One of the most important tools in the arsenal of internet marketing is data, and few tools can give you the insights you need like Google Analytics.  When you want to collect data insights from multiple websites, but you want that data funneled into one account for easy viewing, than you want to setup cross domain tracking.  It might sound difficult but in reality it is very quick, simple and easy.

There are multiple reasons people use cross domain tracking.  One way people use cross domain tracking is using third party shpping carts for ecommerce sites.  Other people use cross domain tracking for monitoring multiple top-level domains, or collect data from subdomains into a single analytics account.


Step 1: Setup your Google Analytics account

Go to Google and type in Google Analytics.  Go to the top right and hit “Access Google Analytics.”  Follow all the steps necessary to get your account setup.  When you start up your Google Analytics account you’ll be able to enter domains and with those steps you’ll find a that you’re given a code snippet with your tracking ID.


Step 2: Edit Tracking Code (Primary Domain)

Now before you go into your website’s header and insert the code Google gave you, you need to edit that tracking code first.  Take your code and open up your text editor.  Look at your code and find the “create” in the tracking code.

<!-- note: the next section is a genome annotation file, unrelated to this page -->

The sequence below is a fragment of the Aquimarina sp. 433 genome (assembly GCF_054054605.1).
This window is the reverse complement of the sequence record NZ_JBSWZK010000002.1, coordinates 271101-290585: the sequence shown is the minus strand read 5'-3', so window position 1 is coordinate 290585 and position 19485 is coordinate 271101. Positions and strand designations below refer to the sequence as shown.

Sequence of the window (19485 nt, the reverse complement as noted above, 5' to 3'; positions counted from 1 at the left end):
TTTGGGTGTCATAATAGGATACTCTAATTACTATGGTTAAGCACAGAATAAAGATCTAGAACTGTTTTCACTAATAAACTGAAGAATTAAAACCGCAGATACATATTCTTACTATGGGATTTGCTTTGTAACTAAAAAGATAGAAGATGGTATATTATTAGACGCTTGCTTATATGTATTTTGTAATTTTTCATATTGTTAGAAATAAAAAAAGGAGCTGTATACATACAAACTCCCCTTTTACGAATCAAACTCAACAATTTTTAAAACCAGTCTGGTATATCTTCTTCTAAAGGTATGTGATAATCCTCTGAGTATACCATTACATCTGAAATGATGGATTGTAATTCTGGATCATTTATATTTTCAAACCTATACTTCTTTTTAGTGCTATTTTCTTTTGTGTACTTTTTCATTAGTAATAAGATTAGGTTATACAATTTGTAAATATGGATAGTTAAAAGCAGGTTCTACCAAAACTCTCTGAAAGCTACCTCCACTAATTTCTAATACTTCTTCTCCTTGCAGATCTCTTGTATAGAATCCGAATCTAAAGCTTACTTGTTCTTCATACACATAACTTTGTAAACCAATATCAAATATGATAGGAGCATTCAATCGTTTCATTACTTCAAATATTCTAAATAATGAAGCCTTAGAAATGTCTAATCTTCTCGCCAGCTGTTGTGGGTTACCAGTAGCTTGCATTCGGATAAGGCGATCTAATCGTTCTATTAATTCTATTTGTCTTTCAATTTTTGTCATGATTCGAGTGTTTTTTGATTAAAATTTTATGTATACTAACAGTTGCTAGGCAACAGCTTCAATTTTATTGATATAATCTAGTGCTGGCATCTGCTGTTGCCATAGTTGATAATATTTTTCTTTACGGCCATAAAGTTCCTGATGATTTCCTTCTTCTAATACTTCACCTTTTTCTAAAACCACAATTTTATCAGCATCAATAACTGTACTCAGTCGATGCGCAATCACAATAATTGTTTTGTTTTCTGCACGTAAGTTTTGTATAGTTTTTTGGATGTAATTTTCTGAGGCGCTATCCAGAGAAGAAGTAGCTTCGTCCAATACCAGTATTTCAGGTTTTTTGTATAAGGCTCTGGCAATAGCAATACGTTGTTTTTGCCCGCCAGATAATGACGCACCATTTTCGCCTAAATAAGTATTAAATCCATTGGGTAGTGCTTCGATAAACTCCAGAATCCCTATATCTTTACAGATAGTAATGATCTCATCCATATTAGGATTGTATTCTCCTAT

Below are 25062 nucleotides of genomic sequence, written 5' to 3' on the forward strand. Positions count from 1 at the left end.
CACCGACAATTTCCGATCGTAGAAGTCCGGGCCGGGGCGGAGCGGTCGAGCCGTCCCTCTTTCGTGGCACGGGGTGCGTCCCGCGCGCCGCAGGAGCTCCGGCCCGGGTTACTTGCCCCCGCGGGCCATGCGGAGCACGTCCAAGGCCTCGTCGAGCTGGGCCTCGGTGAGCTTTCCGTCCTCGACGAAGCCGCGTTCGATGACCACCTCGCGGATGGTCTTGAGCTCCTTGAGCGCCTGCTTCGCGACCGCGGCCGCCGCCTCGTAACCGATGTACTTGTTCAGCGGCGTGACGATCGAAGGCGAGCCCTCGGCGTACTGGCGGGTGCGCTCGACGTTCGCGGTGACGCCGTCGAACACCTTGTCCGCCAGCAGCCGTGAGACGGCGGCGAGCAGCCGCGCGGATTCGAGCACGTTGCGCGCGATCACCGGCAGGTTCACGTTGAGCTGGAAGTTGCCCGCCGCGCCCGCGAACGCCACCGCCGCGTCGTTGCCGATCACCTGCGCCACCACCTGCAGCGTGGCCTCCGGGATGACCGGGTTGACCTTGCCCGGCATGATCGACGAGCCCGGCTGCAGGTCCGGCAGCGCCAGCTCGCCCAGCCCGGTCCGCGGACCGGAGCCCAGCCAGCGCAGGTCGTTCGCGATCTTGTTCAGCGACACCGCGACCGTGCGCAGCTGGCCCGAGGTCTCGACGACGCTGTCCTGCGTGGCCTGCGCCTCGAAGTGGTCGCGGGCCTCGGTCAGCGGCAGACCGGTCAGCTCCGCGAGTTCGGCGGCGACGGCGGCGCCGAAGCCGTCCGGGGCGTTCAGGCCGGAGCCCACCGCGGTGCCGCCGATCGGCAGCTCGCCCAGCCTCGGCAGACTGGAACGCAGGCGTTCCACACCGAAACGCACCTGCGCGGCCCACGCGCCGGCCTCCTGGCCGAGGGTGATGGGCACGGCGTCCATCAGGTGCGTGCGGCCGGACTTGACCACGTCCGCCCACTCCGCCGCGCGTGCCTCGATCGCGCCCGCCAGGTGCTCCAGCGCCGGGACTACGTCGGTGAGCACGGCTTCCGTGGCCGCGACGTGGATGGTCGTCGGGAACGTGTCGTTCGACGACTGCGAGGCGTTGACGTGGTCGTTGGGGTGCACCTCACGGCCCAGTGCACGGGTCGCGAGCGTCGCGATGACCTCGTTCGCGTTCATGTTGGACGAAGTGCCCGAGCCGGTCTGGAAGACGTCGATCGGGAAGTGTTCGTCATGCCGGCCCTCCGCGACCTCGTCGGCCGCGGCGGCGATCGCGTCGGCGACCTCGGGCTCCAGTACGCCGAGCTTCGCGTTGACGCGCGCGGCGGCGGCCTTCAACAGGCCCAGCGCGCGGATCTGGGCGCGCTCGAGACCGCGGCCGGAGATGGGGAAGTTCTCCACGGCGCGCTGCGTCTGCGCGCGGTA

ga (‘create’, ‘UA-XXXXXXX-Y, ‘’)’

After you’ve found the create section you’ll want to the following changes.  You’ll be adding a lot and all the changes in the example below are in bold.


ga (‘create’, ‘UA-XXXXXXX-Y, ‘auto’, {‘allowLinker’: true});
ga(‘require’, ‘linker’);
ga(‘linker:autoLink’, [‘’] );

Now before you go entering your code make sure you replace the UA-XXXXXX-Y with your own tracking ID number, as well as replacing the sample url with your own.  If you have more than three domains you’ll need to add the urls from the other domains in the following format.


ga (‘linker:autoLink’, [‘’, ‘’]  );


Step 3: Edit Tracking Code (Second Domain)


The steps needed are similar to the ones above but you want to switch out the domain with your initial domain.  Again the changes are in bold.


ga (‘create’, ‘UA-XXXXXXX-Y, ‘auto’, {‘allowLinker’: true});
ga(‘require’, ‘linker’);
ga(‘linker:autoLink’, [‘’] );


Step 4: Setting Up Reporting

When you look at Google Analytics your domain won’t show, instead Google by default only shows the page path.  Since the actual full url isn’t listed you won’t actually know which domain the report is talking about.





The way to switch this so you can see what domain is actually being reported on is two things.

1) Copy your Reporting View

2) Create an Advanced Filter

Follow these steps when prompted from the dropdown menus, or when asked to select an option

Filter Type: custom filter > Advanced

Field A: Hostname Extract A (.*)

Field B: Request URI Extract (.*)

Output To: Request URI Constructor: $A1$B1
Click Save to setup the filter.